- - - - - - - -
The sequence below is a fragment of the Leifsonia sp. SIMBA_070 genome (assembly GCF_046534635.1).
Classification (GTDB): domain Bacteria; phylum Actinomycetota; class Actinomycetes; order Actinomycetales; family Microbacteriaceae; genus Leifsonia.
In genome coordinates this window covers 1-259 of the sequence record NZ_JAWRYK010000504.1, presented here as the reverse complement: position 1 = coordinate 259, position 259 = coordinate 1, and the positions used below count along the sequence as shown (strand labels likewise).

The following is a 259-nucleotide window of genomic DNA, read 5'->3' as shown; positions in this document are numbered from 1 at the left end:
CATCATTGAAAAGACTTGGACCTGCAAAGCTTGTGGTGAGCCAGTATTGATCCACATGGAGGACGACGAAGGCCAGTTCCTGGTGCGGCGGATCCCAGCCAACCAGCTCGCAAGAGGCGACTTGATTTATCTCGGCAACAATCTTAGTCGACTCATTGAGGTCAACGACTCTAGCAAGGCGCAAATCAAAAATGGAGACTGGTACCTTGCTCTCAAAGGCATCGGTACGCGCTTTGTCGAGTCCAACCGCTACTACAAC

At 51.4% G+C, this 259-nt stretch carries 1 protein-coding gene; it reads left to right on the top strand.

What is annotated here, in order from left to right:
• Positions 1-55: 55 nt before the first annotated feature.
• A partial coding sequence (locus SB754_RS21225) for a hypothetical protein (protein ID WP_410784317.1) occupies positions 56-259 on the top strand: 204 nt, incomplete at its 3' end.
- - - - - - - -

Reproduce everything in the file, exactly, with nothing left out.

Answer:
The sequence below is a fragment of the Leifsonia sp. SIMBA_070 genome (assembly GCF_046534635.1).
Classification (GTDB): domain Bacteria; phylum Actinomycetota; class Actinomycetes; order Actinomycetales; family Microbacteriaceae; genus Leifsonia.
In genome coordinates this window covers 1-259 of the sequence record NZ_JAWRYK010000504.1, presented here as the reverse complement: position 1 = coordinate 259, position 259 = coordinate 1, and the positions used below count along the sequence as shown (strand labels likewise).

The following is a 259-nucleotide window of genomic DNA, read 5'->3' as shown; positions in this document are numbered from 1 at the left end:
CATCATTGAAAAGACTTGGACCTGCAAAGCTTGTGGTGAGCCAGTATTGATCCACATGGAGGACGACGAAGGCCAGTTCCTGGTGCGGCGGATCCCAGCCAACCAGCTCGCAAGAGGCGACTTGATTTATCTCGGCAACAATCTTAGTCGACTCATTGAGGTCAACGACTCTAGCAAGGCGCAAATCAAAAATGGAGACTGGTACCTTGCTCTCAAAGGCATCGGTACGCGCTTTGTCGAGTCCAACCGCTACTACAAC

At 51.4% G+C, this 259-nt stretch carries 1 protein-coding gene; it reads left to right on the top strand.

What is annotated here, in order from left to right:
• Positions 1-55: 55 nt before the first annotated feature.
• A partial coding sequence (locus SB754_RS21225) for a hypothetical protein (protein ID WP_410784317.1) occupies positions 56-259 on the top strand: 204 nt, incomplete at its 3' end.